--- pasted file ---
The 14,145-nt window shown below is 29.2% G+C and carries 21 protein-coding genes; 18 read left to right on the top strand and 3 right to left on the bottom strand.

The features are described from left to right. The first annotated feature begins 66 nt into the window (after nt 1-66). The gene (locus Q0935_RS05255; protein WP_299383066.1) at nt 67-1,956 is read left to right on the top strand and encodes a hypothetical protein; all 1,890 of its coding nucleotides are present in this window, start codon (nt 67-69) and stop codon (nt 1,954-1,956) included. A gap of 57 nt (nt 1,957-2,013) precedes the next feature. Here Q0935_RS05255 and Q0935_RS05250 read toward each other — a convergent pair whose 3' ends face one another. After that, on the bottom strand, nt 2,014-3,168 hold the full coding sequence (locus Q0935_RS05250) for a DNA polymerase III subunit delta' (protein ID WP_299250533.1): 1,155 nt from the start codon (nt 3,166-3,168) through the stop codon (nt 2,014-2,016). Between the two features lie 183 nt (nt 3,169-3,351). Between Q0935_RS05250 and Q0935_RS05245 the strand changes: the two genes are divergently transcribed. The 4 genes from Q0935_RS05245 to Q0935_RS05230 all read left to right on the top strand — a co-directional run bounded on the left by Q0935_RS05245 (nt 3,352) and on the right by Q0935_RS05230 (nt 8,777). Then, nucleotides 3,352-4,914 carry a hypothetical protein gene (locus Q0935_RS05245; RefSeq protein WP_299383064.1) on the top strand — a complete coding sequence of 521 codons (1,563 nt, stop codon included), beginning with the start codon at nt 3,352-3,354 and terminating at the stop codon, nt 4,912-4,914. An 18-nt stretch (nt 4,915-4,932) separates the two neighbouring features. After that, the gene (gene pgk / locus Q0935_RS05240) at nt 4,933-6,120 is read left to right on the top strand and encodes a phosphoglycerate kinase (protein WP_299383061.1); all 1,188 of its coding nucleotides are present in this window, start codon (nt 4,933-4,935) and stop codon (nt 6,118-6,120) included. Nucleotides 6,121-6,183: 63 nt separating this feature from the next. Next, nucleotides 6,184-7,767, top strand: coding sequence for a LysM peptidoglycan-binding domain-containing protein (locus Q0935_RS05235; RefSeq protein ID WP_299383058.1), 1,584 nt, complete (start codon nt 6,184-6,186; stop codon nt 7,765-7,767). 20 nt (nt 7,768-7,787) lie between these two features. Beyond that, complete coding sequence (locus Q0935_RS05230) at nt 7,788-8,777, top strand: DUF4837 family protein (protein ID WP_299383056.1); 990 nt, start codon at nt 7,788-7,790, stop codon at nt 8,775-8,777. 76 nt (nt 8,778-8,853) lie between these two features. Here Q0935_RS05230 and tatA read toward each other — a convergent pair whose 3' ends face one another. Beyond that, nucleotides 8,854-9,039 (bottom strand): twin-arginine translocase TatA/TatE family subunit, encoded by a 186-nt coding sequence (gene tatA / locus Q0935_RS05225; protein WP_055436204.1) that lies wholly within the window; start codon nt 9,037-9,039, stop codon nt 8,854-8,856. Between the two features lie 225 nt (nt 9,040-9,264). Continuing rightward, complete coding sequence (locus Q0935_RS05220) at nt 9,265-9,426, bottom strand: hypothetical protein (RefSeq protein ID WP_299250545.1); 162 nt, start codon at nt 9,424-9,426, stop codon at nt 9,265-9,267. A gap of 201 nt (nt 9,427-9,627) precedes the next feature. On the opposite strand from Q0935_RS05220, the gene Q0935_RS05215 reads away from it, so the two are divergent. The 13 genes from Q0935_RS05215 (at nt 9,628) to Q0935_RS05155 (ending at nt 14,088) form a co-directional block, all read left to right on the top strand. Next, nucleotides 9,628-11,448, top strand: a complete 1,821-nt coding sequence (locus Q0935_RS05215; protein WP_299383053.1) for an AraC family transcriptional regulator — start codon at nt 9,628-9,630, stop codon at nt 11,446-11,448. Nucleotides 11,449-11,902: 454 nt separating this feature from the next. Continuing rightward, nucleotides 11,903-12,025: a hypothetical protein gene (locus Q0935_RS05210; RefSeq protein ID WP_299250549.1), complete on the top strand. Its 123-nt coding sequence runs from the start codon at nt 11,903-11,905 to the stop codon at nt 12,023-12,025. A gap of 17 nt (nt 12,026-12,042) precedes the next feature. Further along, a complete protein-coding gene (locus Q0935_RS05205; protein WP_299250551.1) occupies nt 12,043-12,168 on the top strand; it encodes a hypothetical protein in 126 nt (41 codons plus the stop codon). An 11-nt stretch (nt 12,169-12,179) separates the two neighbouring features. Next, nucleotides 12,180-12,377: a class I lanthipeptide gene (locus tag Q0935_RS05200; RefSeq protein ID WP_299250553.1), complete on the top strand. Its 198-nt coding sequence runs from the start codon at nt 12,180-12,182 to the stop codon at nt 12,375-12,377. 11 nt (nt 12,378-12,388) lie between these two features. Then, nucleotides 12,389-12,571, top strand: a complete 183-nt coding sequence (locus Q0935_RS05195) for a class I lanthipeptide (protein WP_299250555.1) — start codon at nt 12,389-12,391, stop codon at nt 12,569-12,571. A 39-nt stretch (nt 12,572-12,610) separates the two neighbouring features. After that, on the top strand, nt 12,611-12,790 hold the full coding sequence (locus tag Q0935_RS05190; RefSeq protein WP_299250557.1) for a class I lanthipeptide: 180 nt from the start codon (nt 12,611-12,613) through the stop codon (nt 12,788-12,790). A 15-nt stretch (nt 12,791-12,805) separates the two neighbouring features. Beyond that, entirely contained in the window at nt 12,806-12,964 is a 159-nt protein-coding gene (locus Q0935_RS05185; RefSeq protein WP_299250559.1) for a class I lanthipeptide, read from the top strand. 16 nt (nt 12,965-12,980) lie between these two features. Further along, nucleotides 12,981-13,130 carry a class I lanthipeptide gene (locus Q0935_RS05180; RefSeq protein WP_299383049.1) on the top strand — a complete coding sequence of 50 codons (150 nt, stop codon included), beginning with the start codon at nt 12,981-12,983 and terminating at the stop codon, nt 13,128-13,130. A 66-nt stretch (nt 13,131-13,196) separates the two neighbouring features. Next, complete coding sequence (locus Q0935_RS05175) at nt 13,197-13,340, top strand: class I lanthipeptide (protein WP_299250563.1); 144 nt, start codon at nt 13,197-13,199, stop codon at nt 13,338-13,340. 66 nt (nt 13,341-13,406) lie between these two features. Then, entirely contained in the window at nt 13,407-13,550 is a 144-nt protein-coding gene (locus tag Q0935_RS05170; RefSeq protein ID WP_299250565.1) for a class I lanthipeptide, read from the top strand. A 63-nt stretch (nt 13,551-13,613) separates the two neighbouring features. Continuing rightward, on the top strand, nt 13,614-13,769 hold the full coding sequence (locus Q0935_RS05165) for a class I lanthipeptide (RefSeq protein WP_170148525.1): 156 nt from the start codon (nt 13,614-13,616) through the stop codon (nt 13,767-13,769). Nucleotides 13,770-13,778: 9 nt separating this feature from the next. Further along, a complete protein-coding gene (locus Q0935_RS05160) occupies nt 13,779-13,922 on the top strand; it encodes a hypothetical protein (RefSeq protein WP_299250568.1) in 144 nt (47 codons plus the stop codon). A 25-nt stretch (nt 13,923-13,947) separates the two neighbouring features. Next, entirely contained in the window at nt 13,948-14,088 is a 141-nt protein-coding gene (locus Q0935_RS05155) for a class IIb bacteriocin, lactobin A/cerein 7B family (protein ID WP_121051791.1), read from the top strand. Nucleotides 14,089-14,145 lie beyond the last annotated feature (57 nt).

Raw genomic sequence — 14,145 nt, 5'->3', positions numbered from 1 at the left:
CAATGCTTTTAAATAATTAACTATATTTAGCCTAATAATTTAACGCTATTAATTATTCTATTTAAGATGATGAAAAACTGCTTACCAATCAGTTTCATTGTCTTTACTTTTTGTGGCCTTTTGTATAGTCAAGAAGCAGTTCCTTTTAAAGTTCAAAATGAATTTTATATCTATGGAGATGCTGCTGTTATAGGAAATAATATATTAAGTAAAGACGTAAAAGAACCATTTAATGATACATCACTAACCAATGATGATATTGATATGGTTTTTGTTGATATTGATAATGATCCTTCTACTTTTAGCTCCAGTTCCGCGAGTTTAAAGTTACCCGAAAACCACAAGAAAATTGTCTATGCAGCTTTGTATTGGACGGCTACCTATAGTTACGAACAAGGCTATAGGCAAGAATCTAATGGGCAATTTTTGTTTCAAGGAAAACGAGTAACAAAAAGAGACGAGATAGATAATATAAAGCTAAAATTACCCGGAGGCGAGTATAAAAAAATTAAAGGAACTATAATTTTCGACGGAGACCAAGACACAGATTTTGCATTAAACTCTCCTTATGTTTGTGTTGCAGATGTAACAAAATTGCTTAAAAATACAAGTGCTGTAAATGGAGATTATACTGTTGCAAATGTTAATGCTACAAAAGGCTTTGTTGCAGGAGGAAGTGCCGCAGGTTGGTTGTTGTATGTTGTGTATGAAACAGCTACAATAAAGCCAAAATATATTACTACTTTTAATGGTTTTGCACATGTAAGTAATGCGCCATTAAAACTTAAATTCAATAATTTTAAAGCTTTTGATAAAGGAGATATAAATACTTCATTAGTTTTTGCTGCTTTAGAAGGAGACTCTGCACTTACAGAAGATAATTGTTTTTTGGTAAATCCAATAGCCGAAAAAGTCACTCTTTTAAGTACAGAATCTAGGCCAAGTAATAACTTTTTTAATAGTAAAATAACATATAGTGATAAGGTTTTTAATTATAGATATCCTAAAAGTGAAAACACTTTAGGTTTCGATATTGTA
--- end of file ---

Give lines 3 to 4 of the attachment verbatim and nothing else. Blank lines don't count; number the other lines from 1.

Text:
Raw genomic sequence — 14,145 nt, 5'->3', positions numbered from 1 at the left:
CAATGCTTTTAAATAATTAACTATATTTAGCCTAATAATTTAACGCTATTAATTATTCTATTTAAGATGATGAAAAACTGCTTACCAATCAGTTTCATTGTCTTTACTTTTTGTGGCCTTTTGTATAGTCAAGAAGCAGTTCCTTTTAAAGTTCAAAATGAATTTTATATCTATGGAGATGCTGCTGTTATAGGAAATAATATATTAAGTAAAGACGTAAAAGAACCATTTAATGATACATCACTAACCAATGATGATATTGATATGGTTTTTGTTGATATTGATAATGATCCTTCTACTTTTAGCTCCAGTTCCGCGAGTTTAAAGTTACCCGAAAACCACAAGAAAATTGTCTATGCAGCTTTGTATTGGACGGCTACCTATAGTTACGAACAAGGCTATAGGCAAGAATCTAATGGGCAATTTTTGTTTCAAGGAAAACGAGTAACAAAAAGAGACGAGATAGATAATATAAAGCTAAAATTACCCGGAGGCGAGTATAAAAAAATTAAAGGAACTATAATTTTCGACGGAGACCAAGACACAGATTTTGCATTAAACTCTCCTTATGTTTGTGTTGCAGATGTAACAAAATTGCTTAAAAATACAAGTGCTGTAAATGGAGATTATACTGTTGCAAATGTTAATGCTACAAAAGGCTTTGTTGCAGGAGGAAGTGCCGCAGGTTGGTTGTTGTATGTTGTGTATGAAACAGCTACAATAAAGCCAAAATATATTACTACTTTTAATGGTTTTGCACATGTAAGTAATGCGCCATTAAAACTTAAATTCAATAATTTTAAAGCTTTTGATAAAGGAGATATAAATACTTCATTAGTTTTTGCTGCTTTAGAAGGAGACTCTGCACTTACAGAAGATAATTGTTTTTTGGTAAATCCAATAGCCGAAAAAGTCACTCTTTTAAGTACAGAATCTAGGCCAAGTAATAACTTTTTTAATAGTAAAATAACATATAGTGATAAGGTTTTTAATTATAGATATCCTAAAAGTGAAAACACTTTAGGTTTCGATATTGTA